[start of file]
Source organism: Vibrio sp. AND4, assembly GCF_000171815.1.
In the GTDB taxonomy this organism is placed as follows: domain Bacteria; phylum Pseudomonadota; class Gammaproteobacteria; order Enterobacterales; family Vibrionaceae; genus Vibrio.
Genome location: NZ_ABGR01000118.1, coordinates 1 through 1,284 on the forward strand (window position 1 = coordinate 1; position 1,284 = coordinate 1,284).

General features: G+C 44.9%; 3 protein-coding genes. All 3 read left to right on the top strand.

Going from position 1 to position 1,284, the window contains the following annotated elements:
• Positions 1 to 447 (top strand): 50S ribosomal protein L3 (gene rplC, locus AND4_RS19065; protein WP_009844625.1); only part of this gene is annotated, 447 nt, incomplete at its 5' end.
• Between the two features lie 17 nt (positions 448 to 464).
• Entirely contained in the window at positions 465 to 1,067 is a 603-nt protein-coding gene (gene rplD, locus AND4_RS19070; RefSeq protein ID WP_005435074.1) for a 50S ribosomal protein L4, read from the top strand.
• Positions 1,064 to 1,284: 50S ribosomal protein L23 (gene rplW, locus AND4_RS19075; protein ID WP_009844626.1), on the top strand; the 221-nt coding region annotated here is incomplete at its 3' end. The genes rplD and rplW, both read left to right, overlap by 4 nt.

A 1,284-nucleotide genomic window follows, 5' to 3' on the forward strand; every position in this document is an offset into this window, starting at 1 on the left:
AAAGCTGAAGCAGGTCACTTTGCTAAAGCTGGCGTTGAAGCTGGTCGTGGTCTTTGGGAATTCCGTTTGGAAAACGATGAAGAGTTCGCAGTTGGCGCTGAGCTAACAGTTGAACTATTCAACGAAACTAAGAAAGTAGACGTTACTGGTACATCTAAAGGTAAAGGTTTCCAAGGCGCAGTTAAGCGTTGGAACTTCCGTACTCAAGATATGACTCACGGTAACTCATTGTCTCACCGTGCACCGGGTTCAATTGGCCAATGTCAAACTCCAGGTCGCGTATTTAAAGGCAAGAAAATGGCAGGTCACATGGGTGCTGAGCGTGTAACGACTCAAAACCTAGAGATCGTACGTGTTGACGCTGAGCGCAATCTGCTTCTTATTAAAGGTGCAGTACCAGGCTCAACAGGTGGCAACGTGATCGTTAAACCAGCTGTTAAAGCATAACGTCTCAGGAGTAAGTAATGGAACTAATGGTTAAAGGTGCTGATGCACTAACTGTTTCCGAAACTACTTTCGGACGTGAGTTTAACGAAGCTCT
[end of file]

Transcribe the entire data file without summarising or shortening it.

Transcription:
Source organism: Vibrio sp. AND4, assembly GCF_000171815.1.
In the GTDB taxonomy this organism is placed as follows: domain Bacteria; phylum Pseudomonadota; class Gammaproteobacteria; order Enterobacterales; family Vibrionaceae; genus Vibrio.
Genome location: NZ_ABGR01000118.1, coordinates 1 through 1,284 on the forward strand (window position 1 = coordinate 1; position 1,284 = coordinate 1,284).

General features: G+C 44.9%; 3 protein-coding genes. All 3 read left to right on the top strand.

Going from position 1 to position 1,284, the window contains the following annotated elements:
• Positions 1 to 447 (top strand): 50S ribosomal protein L3 (gene rplC, locus AND4_RS19065; protein WP_009844625.1); only part of this gene is annotated, 447 nt, incomplete at its 5' end.
• Between the two features lie 17 nt (positions 448 to 464).
• Entirely contained in the window at positions 465 to 1,067 is a 603-nt protein-coding gene (gene rplD, locus AND4_RS19070; RefSeq protein ID WP_005435074.1) for a 50S ribosomal protein L4, read from the top strand.
• Positions 1,064 to 1,284: 50S ribosomal protein L23 (gene rplW, locus AND4_RS19075; protein ID WP_009844626.1), on the top strand; the 221-nt coding region annotated here is incomplete at its 3' end. The genes rplD and rplW, both read left to right, overlap by 4 nt.

A 1,284-nucleotide genomic window follows, 5' to 3' on the forward strand; every position in this document is an offset into this window, starting at 1 on the left:
AAAGCTGAAGCAGGTCACTTTGCTAAAGCTGGCGTTGAAGCTGGTCGTGGTCTTTGGGAATTCCGTTTGGAAAACGATGAAGAGTTCGCAGTTGGCGCTGAGCTAACAGTTGAACTATTCAACGAAACTAAGAAAGTAGACGTTACTGGTACATCTAAAGGTAAAGGTTTCCAAGGCGCAGTTAAGCGTTGGAACTTCCGTACTCAAGATATGACTCACGGTAACTCATTGTCTCACCGTGCACCGGGTTCAATTGGCCAATGTCAAACTCCAGGTCGCGTATTTAAAGGCAAGAAAATGGCAGGTCACATGGGTGCTGAGCGTGTAACGACTCAAAACCTAGAGATCGTACGTGTTGACGCTGAGCGCAATCTGCTTCTTATTAAAGGTGCAGTACCAGGCTCAACAGGTGGCAACGTGATCGTTAAACCAGCTGTTAAAGCATAACGTCTCAGGAGTAAGTAATGGAACTAATGGTTAAAGGTGCTGATGCACTAACTGTTTCCGAAACTACTTTCGGACGTGAGTTTAACGAAGCTCT